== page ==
Ariana DeBose has performed in so many popular shows it may be hard to figure out where you first saw her perform. It may have been on TV in “So You Think You Can Dance?,” or cheering in BRING IT ON, creating a pivotal presence as “The Bullet” in HAMILTON, or when she stepped into the spotlight as a lead in THE BRONX TALE, she is no stranger to hard work and success.
Now, Ariana has brought her colossal talent to the La Jolla Playhouse in their new musical in SUMMER: THE DONNA SUMMER MUSICAL, playing through December 17th. DeBose now finds herself playing ‘Disco Donna,” a pivotal time in the life of music superstar Donna Summer. This musical s full of powerhouse performers as LeChanze and Storm Lever are also tackling other segments of the life of this successful and innovative musician.
Ariana was gracious enough to answer some questions as she goes into her opening week of the show, so without further ado, here we go!
From MOTOWN, PIPPIN, HAMILTON, A BRONX TALE, the list of shows you have been in are all really varied, but all seem to have a very strong point of view and social message – what draws you to a show?
AD: Ultimately I go where I’m called. That’s the nature of the business….I admire Judith Light for a number of reasons, but she frequently talks about the entertainment field being a service business. That stuck with me. I like working on pieces that provide a ‘service’ to the community, that expand someone’s horizons. Now the subject matter, I get a prickly feeling in my gut. A good one. Call it instinct.
Your history shows with “So You Think You Can Dance,” BRING IT ON and more you have shown you have very strong dance skills, but in A BRONX TALE and in SUMMER you are stepping into the spotlight with larger roles, how do you approach the different challenges these roles bring?
AD: I approach them head on! Whatever it takes. I go back to class. I read every interview. I watch every piece of footage I can find. But most importantly I mentally prepare to fail in rehearsals quite a lot before I get it right. But hey- you’ve got to be free to fail. I’ve learned not to be afraid of making mistakes. My dance training provided me with a healthy perfection complex that I’ve had to check. I choose to be perfectly imperfect every day.
What specifically drew you to the “Disco Donna” role for this production?
AD: When I first read the audition material I was all over it. It sounds crazy, but I could hear her in my head. I could relate to every circumstance on the page. I was reading the story of a ‘complicated woman’, which was exactly the challenge I was looking for. I also was so intrigued by the concept of things not being as they seem. Your Instagram life is not your real life, and while Donna didn’t live through the age of social media, she certainly dealt with her fair share of invasive press.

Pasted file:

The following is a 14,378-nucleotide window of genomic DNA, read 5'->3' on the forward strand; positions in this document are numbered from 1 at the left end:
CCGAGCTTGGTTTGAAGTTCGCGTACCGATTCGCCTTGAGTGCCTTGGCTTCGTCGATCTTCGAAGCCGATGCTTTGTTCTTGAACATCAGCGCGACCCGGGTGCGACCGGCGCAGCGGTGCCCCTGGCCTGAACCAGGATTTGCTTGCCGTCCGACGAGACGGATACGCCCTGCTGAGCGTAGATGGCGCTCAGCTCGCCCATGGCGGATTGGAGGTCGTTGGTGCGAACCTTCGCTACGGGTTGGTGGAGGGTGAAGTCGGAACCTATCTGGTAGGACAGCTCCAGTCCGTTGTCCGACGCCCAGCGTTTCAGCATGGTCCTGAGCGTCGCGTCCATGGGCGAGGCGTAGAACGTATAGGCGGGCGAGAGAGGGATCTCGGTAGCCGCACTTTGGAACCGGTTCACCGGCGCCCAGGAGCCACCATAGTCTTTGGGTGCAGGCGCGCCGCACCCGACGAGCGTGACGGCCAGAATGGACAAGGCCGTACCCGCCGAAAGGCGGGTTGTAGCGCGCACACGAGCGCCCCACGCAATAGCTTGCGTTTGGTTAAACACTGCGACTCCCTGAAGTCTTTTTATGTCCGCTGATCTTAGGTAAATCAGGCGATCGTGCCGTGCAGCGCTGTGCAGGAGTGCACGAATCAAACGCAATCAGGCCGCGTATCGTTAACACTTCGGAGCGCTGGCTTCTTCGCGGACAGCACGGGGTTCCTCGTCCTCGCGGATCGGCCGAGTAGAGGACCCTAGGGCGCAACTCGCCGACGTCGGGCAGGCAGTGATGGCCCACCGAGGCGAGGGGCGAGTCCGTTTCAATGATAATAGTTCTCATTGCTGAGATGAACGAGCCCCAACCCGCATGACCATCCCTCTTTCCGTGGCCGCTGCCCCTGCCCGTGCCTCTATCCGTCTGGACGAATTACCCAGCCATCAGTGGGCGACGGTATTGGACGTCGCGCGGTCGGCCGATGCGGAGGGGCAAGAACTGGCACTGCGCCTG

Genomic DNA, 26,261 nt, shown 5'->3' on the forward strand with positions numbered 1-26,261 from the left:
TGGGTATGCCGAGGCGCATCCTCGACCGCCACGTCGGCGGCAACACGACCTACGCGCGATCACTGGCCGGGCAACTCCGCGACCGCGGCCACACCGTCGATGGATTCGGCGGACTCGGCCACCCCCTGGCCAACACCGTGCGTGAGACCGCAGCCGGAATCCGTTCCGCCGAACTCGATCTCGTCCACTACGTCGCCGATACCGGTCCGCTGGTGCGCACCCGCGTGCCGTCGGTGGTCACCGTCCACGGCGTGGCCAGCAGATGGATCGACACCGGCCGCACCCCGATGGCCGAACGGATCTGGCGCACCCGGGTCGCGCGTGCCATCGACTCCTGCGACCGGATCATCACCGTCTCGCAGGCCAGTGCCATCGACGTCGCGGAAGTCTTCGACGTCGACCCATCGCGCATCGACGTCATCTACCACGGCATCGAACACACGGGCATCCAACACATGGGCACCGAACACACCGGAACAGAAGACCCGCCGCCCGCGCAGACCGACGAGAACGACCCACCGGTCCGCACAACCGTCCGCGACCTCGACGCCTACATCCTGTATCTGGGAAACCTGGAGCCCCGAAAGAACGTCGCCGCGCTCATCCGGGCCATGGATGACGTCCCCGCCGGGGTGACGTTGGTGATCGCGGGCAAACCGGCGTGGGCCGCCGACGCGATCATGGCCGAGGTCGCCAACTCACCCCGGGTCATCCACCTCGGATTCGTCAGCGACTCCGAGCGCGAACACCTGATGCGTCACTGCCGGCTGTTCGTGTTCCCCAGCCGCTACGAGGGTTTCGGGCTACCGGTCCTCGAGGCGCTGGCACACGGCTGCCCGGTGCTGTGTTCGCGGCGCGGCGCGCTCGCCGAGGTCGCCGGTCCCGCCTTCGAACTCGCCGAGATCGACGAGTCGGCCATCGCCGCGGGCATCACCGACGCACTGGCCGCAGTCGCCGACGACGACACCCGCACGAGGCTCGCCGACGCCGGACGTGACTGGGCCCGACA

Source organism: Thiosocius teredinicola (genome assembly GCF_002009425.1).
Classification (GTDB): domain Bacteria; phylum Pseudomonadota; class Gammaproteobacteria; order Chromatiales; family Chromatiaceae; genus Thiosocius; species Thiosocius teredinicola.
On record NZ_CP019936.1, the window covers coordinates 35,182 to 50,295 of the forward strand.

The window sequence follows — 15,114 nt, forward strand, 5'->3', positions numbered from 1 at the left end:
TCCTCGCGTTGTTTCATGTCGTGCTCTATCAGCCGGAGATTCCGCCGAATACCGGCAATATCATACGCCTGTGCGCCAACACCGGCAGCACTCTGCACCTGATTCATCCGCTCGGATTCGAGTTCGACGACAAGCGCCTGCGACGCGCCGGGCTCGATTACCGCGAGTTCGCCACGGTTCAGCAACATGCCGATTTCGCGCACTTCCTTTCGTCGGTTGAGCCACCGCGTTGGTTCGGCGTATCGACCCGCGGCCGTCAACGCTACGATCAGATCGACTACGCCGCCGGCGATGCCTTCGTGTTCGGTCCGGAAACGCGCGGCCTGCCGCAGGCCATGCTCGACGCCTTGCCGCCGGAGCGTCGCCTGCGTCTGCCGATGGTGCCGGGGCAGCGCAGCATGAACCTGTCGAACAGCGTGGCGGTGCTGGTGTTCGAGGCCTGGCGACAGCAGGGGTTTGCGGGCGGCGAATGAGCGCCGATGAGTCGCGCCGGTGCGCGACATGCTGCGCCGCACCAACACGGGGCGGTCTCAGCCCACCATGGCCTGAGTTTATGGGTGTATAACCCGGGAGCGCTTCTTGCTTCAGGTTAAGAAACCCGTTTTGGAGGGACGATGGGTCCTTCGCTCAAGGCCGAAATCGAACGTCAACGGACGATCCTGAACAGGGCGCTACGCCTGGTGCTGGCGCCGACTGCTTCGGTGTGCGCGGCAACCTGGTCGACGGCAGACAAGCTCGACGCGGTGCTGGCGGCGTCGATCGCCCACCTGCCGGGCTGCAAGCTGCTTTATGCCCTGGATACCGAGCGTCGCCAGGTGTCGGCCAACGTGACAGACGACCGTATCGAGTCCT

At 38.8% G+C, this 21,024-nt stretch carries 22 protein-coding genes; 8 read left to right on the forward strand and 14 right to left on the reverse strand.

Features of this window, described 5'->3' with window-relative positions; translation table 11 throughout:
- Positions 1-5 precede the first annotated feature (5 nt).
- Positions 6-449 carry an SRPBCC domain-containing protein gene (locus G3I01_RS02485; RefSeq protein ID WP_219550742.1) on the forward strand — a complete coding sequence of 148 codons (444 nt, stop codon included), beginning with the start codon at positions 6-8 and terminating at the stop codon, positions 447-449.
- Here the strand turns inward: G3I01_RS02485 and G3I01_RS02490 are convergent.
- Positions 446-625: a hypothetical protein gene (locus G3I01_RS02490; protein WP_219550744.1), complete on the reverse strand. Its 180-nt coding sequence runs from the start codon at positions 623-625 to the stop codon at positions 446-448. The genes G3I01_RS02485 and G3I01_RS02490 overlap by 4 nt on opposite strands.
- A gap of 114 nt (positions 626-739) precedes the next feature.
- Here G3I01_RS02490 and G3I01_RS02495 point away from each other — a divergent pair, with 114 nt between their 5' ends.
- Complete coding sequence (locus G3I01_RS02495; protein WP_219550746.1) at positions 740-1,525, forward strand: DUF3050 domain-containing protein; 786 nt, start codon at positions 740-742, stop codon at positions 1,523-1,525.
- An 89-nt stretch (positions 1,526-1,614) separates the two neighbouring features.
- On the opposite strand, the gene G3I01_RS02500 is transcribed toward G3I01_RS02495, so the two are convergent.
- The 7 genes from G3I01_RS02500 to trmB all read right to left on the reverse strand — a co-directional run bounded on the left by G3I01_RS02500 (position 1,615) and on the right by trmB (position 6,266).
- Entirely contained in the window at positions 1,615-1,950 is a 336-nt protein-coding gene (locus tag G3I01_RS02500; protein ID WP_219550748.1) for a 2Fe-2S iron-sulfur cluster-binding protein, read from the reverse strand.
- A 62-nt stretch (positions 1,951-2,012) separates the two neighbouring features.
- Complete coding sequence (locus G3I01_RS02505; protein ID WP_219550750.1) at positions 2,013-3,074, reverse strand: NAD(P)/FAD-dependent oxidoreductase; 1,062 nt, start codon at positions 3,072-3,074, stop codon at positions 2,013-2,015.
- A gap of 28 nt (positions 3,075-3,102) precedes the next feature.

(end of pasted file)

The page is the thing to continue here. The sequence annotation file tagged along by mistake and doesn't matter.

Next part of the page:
In SUMMER, you are playing a real person that a lot of people know, how does that inform your performance?
AD: Yes, Donna was a real person, but I am not doing an impersonation of her. I’m fascinated by her physicality and her body language, but beyond that I have to find her with myself. That way I’m both authentic to myself and I honor her memory. She is an inspiration.
From Lin Manuel Miranda, to Chazz Palminteri, Alan Menken, Robert De Niro, Jerry Zaks, and LeChanze you have had to opportunity to work with some iconic people, how has working with them influenced you?
AD: Well, I count myself lucky to have had the opportunity to have worked with & observe every one of those people you mentioned. All fascinating studies. I think ultimately what I’ve taken away from experiencing heavy hitters is to have courage and be kind to everyone. Your work will speak for itself, but your ‘status’ doesn’t exempt you from treating others with kindness. I think that’s how you gain respect and keep it.
In HAMILTON you were “The Bullet” but your presence on stage through the show, even in that pivotal scene, is very much a strong female presence. With SUMMER, you will be playing a very strong female performer. Is this something you purposely look for in roles or do you think you bring some of that to characters as you work on the piece?
AD: It is 100% something I look for. It’s not what is always there. I think most female characters have notes of strength even if it’s not their dominate characteristic.
You seem to make very clear goals for yourself and your career; in a business that can sometimes be very hard to navigate or to prep for the future — what advice do you have for people who are interested in pursuing the arts?
All I can speak to is my journey, but what I will tell you is that you will take multiple hits & you will have the choice to get back up or stay down. I chose to get up again and again. I will say if you keep running into walls maybe it’s time to access your part in the equation. Accountability is a big thing I’ve become acquainted with in the last couple of years. When one door closes go knock on another. However, you can’t do the same thing and expect a different outcome. You have to be willing to do the work, learn the new skills, and go to the uncomfortable place(s), willing to change. The work doesn’t stop after you’ve graduated from university or entered the workforce. That’s when it begins.
To check out Ariana DeBose, and the rest of the talented cat in SUMMER: THE DONNA SUMMER MUSICAL, playing through December 17th go to www.lajollaplayhouse.org for show time and ticket information.